Trump, Biden Spar During Final Presidential Debate


Photo By Hannah Ashtari

The last 2020 presidential debate took place on Thursday, Oct.22, after a second scheduled debate was canceled, due to President Trump’s refusal to participate in a virtual debate after his COVID-19 diagnosis.

By Hannah Ashtari, Managing Editor

President Donald Trump (R) and former Vice President Joe Biden (D) clashed in the second and final presidential debate of the 2020 election on Thursday, Oct. 22. The debate was moderated by Kristen Welker of NBC News. In the days leading up to the debate, Ms. Welker had received criticism from Mr. Trump, who called her “terrible” and “partisan” in a Fox & Friends interview on Tuesday, Oct. 20. Despite the apparent animosity from Mr. Trump, the second debate was widely hailed as much more civil than the first, with the candidates largely staying to their allotted speaking times, partly due to the utilization of the mute button, which at times cut one candidate’s audio while the other was speaking.

The candidates discussed topics such as the COVID-19 pandemic, national security, race in America, climate change, the economy, and the future of the country after the election. While discussing the Coronavirus, Mr. Trump doubled down on his response to the pandemic, saying he had been “congratulated” by world leaders on the steps he took to slow the spread of COVID-19 while Mr. Biden was “way behind” him. Mr. Trump also discussed the possibility of a vaccine. None of the pharmaceutical companies developing a vaccine for the United States have received regulatory approval yet, though some, including  Pfizer and AstraZeneca, have entered late-stage clinical trials. 

“We have a vaccine that’s coming. It’s ready. It’s going to be announced within weeks. And it’s going to be delivered. We have Operation Warp Speed, which is the military is going to distribute the vaccine,” Mr. Trump said. 

Mr. Biden slammed Mr. Trump’s claims, re-stating his assertion that the President still does not have a comprehensive plan to combat COVID-19. When asked about the possibility of another economic shutdown, if he were to be elected, Mr. Biden dodged the question. Mr. Biden previously stated in August he would be willing to shut down the country during a second wave of COVID-19 if scientists recommended it.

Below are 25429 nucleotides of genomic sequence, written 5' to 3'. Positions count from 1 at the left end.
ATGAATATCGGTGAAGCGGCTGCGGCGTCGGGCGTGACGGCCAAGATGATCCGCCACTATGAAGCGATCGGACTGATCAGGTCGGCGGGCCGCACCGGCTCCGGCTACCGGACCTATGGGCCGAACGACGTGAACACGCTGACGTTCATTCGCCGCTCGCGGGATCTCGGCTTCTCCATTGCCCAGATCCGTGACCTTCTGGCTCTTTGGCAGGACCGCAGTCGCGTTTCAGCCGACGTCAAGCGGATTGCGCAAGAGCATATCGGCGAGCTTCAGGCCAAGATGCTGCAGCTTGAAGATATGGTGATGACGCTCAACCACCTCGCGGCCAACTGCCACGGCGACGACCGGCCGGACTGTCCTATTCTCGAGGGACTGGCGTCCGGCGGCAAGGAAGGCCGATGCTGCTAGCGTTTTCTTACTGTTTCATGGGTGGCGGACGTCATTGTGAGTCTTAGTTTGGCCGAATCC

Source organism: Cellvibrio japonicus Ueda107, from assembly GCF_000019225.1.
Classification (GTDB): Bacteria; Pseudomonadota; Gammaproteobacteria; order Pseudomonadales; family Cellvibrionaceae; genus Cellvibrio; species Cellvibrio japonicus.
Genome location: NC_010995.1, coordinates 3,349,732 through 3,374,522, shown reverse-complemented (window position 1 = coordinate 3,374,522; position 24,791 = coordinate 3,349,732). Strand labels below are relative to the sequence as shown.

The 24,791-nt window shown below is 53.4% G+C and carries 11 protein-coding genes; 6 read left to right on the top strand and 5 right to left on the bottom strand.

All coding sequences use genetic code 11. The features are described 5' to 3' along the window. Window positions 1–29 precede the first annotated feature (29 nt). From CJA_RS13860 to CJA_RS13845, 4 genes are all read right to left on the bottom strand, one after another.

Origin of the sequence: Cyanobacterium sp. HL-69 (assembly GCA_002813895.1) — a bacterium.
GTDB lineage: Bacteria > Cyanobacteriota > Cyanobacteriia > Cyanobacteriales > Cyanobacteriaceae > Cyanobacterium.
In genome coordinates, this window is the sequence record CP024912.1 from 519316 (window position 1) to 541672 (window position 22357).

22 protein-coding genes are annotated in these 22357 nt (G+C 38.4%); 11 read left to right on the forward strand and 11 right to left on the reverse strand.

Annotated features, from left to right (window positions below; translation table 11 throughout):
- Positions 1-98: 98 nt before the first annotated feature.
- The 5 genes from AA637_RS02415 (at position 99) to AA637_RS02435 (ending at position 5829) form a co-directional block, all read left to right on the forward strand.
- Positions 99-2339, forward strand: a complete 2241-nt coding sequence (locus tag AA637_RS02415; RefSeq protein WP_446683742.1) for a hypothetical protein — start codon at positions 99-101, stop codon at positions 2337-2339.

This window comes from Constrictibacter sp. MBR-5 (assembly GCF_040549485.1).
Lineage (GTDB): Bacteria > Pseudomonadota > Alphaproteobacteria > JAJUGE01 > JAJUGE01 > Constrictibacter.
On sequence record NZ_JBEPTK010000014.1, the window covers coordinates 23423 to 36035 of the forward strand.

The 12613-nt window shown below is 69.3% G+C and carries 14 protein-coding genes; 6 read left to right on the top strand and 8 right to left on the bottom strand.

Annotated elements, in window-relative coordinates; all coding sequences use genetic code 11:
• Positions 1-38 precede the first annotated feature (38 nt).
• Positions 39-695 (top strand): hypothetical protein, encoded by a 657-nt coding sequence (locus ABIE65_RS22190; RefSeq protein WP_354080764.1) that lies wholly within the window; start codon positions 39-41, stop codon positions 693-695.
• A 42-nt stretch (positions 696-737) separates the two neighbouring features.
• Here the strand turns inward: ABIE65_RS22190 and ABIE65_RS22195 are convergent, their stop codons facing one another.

“I’m going to shut down the virus, not the country….Look, you need standards. The standard is, if you have a reproduction rate in a community that’s above a certain level, everybody says, ‘Slow up. More social distancing. Do not open bars and do not open gymnasiums. Do not open until you get this under control, under more control,’” Mr. Biden said. 

The candidates also discussed the re-openings of schools around the country. Mr. Biden emphasized that the country needed more resources before it would be possible to safely reopen schools completely, while Mr. Trump pushed for more re-openings, saying that keeping schools and businesses closed would have adverse mental health effects. Mr. Trump also discussed his own family’s experience with COVID-19. 

“I want to open the schools…[peopla are] committing suicide. There’s depression, alcohol, drugs at a level that nobody’s ever seen before. There’s abuse, tremendous abuse. We have to open our country. We have to open our schools…As an example, I have a young son, he also tested positive. By the time I spoke to the doctor the second time, he was fine. It just went away. Young people, I guess, it’s their immune system,” Mr. Trump said. 

When discussing the environment, Mr. Trump highlighted his administration’s accomplishments regarding climate change, including the Trillion Trees Program, and defended his withdrawing from the Paris Climate Agreement, but did not outline a clear plan to combat climate change. Mr. Trump also falsely claimed that America has the lowest number in carbon emissions, whereas it actually has the second-highest, behind China. Mr. Biden spoke about his climate plan, which he claimed would both limit emissions and create jobs. 

“Global warming is an existential threat to humanity. We have a moral obligation to deal with it. And we’re told by all the leading scientists in the world we don’t have much time, we’re going to pass the point of no return within the next eight to ten years,” Mr. Biden said. “This plan has been endorsed by every major environmental group and every labor group, because they know the future lies. The future lies in us being able to breathe.” 

In the final portion of the debate, the candidates discussed what they would say to Americans on their inauguration day if they were to be elected, both those who had supported them and those who had not. Mr. Trump stated that before the “plague” his leadership had put the country on the “road to success”, while Mr. Biden planned to raise taxes (the Biden tax plan does not raise taxes on households making less than $400,000 a year) and usher in a “very sad day” for the country. Mr. Biden emphasized that he hoped to be an uniter for the country.

“I will say, I’m an American president. I represent all of you, whether you voted for me or against me, and I’m going to make sure that you’re represented. I’m going to give you hope. We’re going to move; we’re going to choose science over fiction. We’re going to choose hope over fear. We’re going to choose to move forward,” Mr. Biden said. 

No more presidential debates will take place. Election day is on Tuesday, Nov. 3, but early voting has already begun in Texas. For more information on polling locations in Travis county, visit the county clerk’s site. 

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